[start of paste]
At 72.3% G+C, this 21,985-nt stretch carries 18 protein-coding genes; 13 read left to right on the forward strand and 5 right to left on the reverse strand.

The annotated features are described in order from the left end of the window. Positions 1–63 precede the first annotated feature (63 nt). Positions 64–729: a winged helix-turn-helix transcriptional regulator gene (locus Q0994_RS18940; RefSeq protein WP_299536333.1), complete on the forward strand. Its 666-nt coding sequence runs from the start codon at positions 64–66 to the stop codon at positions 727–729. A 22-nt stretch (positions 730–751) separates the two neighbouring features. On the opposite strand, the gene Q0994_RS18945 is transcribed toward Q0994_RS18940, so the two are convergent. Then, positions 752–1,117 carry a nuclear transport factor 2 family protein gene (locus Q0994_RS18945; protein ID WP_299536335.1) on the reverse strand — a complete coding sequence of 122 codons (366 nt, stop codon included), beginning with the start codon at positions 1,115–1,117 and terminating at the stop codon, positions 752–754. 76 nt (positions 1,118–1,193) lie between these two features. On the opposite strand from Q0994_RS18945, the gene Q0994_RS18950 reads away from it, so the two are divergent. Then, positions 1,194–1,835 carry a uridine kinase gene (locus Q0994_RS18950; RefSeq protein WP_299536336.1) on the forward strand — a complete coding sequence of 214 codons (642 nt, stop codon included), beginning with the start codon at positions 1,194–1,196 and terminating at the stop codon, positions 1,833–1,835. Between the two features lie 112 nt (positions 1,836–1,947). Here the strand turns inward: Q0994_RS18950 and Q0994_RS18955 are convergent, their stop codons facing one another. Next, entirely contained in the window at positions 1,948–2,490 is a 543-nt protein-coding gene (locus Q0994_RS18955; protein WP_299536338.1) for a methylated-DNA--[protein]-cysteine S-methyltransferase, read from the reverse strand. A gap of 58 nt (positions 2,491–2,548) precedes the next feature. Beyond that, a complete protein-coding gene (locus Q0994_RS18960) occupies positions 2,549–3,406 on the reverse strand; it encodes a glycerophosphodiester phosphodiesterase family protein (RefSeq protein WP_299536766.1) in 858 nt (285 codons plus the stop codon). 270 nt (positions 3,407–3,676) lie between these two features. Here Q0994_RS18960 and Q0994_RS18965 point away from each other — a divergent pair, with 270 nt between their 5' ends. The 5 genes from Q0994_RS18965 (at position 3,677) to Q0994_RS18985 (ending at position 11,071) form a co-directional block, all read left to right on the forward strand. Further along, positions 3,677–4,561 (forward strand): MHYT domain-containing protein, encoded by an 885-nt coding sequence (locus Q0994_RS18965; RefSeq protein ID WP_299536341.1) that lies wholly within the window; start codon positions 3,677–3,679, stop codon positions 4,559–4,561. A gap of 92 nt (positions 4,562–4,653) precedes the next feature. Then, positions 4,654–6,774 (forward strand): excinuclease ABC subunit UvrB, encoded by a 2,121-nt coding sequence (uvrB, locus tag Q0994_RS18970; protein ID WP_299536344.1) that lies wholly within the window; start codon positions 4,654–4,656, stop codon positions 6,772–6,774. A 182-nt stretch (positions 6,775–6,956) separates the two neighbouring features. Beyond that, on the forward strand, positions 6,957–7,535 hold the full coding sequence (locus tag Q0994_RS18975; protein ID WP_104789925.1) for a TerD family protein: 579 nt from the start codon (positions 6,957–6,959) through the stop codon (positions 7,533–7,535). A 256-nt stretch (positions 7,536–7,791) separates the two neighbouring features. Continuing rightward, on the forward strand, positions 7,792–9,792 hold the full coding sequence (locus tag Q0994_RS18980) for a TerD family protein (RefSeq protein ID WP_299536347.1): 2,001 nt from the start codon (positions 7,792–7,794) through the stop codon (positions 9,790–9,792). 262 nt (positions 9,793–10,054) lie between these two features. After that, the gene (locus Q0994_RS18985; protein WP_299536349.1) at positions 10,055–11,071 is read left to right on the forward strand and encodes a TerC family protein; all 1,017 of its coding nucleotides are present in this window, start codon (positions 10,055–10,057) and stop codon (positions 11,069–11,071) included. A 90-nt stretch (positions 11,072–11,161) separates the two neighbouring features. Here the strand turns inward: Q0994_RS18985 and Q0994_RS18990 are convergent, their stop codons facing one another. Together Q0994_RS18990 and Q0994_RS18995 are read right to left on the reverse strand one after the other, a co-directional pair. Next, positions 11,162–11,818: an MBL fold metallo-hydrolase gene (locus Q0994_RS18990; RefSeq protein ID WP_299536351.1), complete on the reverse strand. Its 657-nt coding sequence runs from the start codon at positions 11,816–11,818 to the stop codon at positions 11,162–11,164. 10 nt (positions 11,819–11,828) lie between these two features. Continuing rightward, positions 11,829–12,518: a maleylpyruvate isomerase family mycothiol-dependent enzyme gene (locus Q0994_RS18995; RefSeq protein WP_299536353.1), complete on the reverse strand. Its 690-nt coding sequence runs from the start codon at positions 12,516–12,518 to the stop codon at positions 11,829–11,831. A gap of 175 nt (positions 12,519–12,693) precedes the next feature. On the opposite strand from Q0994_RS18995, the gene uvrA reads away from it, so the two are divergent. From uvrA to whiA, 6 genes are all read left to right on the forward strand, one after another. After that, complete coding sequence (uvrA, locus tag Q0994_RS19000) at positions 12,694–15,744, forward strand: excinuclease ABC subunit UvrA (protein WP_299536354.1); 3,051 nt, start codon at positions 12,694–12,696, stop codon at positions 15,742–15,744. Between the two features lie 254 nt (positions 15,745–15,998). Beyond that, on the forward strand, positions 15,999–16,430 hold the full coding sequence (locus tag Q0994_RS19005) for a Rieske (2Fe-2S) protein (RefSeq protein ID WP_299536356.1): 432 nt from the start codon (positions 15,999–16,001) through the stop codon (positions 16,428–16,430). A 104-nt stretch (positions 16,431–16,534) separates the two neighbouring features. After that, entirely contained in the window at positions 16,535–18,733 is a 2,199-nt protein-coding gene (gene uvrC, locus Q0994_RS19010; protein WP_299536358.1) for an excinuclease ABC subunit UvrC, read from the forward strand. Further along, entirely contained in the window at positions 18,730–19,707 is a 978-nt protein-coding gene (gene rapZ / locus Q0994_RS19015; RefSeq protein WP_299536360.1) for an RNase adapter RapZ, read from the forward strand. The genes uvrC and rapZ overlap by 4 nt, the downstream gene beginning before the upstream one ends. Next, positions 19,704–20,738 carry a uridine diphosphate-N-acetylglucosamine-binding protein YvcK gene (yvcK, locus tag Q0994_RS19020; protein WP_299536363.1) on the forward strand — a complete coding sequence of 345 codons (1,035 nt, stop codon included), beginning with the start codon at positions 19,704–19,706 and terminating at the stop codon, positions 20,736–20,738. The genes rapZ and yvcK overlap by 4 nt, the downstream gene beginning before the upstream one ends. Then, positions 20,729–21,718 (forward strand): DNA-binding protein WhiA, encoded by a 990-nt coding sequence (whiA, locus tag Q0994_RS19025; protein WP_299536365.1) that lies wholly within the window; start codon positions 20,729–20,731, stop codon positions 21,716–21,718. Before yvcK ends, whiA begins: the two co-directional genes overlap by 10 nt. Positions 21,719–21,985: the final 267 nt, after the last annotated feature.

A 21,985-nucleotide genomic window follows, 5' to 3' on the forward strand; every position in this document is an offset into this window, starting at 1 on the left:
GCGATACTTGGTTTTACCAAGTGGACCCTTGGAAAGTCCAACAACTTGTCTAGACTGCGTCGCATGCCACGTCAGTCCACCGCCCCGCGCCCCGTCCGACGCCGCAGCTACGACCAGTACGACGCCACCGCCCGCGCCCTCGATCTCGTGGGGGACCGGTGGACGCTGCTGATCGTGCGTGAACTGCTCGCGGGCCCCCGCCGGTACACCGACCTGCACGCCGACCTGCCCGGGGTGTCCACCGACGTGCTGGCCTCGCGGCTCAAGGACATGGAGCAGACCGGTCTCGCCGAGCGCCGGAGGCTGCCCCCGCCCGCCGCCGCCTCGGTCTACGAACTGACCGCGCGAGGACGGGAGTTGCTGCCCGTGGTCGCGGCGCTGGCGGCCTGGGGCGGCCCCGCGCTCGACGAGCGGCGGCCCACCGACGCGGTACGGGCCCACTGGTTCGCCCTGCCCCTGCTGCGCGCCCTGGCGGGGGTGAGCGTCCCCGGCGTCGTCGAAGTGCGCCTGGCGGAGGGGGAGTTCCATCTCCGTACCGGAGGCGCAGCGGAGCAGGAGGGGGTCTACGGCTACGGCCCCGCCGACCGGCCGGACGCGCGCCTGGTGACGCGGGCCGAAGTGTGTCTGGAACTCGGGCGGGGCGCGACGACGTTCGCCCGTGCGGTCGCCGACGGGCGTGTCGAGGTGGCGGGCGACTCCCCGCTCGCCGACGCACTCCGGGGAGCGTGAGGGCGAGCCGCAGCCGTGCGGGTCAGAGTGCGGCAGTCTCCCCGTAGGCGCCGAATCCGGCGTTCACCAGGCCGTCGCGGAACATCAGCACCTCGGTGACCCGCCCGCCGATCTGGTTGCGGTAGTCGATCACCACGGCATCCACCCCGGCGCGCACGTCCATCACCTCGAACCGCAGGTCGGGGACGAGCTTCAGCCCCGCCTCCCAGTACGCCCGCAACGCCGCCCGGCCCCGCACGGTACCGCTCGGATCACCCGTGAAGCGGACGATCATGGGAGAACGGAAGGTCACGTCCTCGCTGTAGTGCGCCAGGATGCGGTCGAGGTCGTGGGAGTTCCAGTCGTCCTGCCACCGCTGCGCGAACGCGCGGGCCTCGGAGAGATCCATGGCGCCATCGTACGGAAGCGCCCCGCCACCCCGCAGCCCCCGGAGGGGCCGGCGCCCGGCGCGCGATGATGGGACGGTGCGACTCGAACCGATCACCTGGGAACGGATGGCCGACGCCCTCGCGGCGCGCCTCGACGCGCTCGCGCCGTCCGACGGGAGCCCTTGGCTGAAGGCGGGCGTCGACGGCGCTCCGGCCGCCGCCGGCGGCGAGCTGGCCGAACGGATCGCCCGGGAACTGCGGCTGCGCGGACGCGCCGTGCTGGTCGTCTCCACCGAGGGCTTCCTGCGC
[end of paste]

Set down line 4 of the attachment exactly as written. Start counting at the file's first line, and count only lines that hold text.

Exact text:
GCGATACTTGGTTTTACCAAGTGGACCCTTGGAAAGTCCAACAACTTGTCTAGACTGCGTCGCATGCCACGTCAGTCCACCGCCCCGCGCCCCGTCCGACGCCGCAGCTACGACCAGTACGACGCCACCGCCCGCGCCCTCGATCTCGTGGGGGACCGGTGGACGCTGCTGATCGTGCGTGAACTGCTCGCGGGCCCCCGCCGGTACACCGACCTGCACGCCGACCTGCCCGGGGTGTCCACCGACGTGCTGGCCTCGCGGCTCAAGGACATGGAGCAGACCGGTCTCGCCGAGCGCCGGAGGCTGCCCCCGCCCGCCGCCGCCTCGGTCTACGAACTGACCGCGCGAGGACGGGAGTTGCTGCCCGTGGTCGCGGCGCTGGCGGCCTGGGGCGGCCCCGCGCTCGACGAGCGGCGGCCCACCGACGCGGTACGGGCCCACTGGTTCGCCCTGCCCCTGCTGCGCGCCCTGGCGGGGGTGAGCGTCCCCGGCGTCGTCGAAGTGCGCCTGGCGGAGGGGGAGTTCCATCTCCGTACCGGAGGCGCAGCGGAGCAGGAGGGGGTCTACGGCTACGGCCCCGCCGACCGGCCGGACGCGCGCCTGGTGACGCGGGCCGAAGTGTGTCTGGAACTCGGGCGGGGCGCGACGACGTTCGCCCGTGCGGTCGCCGACGGGCGTGTCGAGGTGGCGGGCGACTCCCCGCTCGCCGACGCACTCCGGGGAGCGTGAGGGCGAGCCGCAGCCGTGCGGGTCAGAGTGCGGCAGTCTCCCCGTAGGCGCCGAATCCGGCGTTCACCAGGCCGTCGCGGAACATCAGCACCTCGGTGACCCGCCCGCCGATCTGGTTGCGGTAGTCGATCACCACGGCATCCACCCCGGCGCGCACGTCCATCACCTCGAACCGCAGGTCGGGGACGAGCTTCAGCCCCGCCTCCCAGTACGCCCGCAACGCCGCCCGGCCCCGCACGGTACCGCTCGGATCACCCGTGAAGCGGACGATCATGGGAGAACGGAAGGTCACGTCCTCGCTGTAGTGCGCCAGGATGCGGTCGAGGTCGTGGGAGTTCCAGTCGTCCTGCCACCGCTGCGCGAACGCGCGGGCCTCGGAGAGATCCATGGCGCCATCGTACGGAAGCGCCCCGCCACCCCGCAGCCCCCGGAGGGGCCGGCGCCCGGCGCGCGATGATGGGACGGTGCGACTCGAACCGATCACCTGGGAACGGATGGCCGACGCCCTCGCGGCGCGCCTCGACGCGCTCGCGCCGTCCGACGGGAGCCCTTGGCTGAAGGCGGGCGTCGACGGCGCTCCGGCCGCCGCCGGCGGCGAGCTGGCCGAACGGATCGCCCGGGAACTGCGGCTGCGCGGACGCGCCGTGCTGGTCGTCTCCACCGAGGGCTTCCTGCGC